But what about white evangelicals?

Are Trump’s biggest and most staunch supporters willing to abandon the teachings of the founder of their faith in favor of supporting the politics of this president? Will white evangelicals continue to turn a blind eye to his repetitive racist rhetoric and willfully voice their support of Trump?

Will they remain relatively apathetic to the mental, emotional, physical, and sexual abuse — even deaths! — of immigrant children confined to cages at our nation’s southern border simply because they don’t have appropriate documentation?

Will these self-professing Christians carry on ad nauseam with their excuses of supporting Trump’s immoral actions and policies, regardless of their direct conflict with even the most simple and elementary teachings of the very Jesus they claim to follow?

As unfortunate as it is unconscionable, it appears many are…and while saying so may not be popular, and is likely to invite ample amounts of criticism and disagreement, it must be said again: One simply cannot be a follower of the life, teachings, and example of Jesus and also support Donald J. Trump and his policies.

Based on the red letters in the scriptures, I am convinced if Christ were physically present, he too would join me in unleashing his harshest chastisement for those who hypocritically claim to follow his teachings, yet are seemingly marching in the opposite direction.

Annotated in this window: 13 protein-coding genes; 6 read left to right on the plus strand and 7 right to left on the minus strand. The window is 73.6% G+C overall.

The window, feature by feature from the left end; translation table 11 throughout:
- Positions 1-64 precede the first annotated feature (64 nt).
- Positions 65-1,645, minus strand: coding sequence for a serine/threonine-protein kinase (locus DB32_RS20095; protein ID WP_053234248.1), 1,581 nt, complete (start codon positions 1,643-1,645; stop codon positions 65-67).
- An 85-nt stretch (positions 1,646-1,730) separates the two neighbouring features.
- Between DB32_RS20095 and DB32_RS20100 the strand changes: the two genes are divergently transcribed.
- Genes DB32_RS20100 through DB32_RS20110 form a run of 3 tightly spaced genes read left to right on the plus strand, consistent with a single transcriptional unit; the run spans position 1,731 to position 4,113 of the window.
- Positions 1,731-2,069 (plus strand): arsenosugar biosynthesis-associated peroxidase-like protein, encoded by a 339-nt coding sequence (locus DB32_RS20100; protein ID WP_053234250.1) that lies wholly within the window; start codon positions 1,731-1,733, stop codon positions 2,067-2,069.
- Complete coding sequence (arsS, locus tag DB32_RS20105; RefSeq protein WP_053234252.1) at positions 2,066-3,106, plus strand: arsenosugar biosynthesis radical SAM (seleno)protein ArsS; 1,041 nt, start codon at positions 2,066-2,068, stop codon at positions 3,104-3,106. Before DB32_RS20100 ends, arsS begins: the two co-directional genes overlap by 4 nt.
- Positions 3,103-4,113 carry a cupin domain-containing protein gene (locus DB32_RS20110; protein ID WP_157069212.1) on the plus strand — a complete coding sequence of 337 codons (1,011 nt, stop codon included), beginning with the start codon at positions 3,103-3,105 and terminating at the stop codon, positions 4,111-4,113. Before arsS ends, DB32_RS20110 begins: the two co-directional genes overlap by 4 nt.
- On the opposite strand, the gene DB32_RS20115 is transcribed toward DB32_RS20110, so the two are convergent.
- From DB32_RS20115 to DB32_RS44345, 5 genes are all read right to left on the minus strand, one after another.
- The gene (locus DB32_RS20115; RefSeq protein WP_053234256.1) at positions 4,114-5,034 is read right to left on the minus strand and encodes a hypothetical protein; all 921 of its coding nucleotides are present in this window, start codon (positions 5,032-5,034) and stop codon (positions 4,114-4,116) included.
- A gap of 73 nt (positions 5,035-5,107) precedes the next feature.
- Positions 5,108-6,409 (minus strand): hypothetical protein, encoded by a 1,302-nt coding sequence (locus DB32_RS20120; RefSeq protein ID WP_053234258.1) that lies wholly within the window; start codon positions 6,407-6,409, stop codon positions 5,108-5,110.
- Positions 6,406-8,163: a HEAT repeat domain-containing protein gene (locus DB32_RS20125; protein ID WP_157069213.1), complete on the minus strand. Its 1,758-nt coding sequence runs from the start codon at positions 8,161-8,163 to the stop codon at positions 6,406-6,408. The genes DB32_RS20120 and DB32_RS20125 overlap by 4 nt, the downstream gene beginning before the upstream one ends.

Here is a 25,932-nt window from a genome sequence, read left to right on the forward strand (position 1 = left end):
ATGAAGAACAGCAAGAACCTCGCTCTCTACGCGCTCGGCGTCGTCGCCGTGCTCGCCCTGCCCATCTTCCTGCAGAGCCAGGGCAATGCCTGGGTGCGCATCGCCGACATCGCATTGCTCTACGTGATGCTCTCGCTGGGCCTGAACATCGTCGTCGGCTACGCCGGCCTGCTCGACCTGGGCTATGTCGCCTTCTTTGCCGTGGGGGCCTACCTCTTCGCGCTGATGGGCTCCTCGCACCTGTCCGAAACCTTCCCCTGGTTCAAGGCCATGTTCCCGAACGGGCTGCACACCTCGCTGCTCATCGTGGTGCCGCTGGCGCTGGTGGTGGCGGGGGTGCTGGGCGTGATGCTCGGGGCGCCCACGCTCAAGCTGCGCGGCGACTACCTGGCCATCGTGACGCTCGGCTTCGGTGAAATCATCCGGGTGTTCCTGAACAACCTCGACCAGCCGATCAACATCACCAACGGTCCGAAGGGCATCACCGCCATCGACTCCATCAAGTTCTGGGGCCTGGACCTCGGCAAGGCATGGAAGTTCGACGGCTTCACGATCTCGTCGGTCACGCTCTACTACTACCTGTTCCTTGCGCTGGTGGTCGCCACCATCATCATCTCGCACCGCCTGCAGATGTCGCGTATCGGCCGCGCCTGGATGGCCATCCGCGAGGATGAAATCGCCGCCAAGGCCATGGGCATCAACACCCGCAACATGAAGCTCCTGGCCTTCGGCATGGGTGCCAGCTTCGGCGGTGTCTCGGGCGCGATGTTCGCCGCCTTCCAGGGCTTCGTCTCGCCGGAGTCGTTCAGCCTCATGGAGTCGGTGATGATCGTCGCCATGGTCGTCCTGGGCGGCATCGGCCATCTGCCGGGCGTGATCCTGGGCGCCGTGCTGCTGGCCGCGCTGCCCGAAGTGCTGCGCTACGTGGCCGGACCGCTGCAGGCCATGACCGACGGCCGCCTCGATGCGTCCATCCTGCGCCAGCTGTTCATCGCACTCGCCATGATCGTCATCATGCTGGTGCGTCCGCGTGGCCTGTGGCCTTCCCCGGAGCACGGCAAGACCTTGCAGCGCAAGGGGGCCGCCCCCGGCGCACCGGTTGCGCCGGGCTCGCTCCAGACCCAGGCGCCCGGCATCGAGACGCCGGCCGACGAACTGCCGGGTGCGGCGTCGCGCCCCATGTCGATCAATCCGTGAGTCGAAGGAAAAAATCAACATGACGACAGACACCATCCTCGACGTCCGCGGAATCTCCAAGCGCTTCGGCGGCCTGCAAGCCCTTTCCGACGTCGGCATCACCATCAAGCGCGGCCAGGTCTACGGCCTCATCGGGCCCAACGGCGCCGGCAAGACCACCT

About The Author


Michael Kimpan is the founder and Executive Director of (un)common good collective. Michael has a proven history of helping individuals and institutions think critically about matters of faith and culture through his writing, teaching, and consulting with churches, higher education institutions, community organizations, businesses, and NGOs. He holds a BA in Youth Ministry and Biblical Theology from Moody Bible Institute in Chicago, IL and is currently pursuing his MA in religious studies at Chicago Theological Seminary. His revolutionary work in social justice at the intersection of faith, politics and society has been featured by Advocate magazine, Human Rights Campaign, The Huffington Post, CNN, and TIME magazine as well as a number of nationally syndicated radio and podcast shows.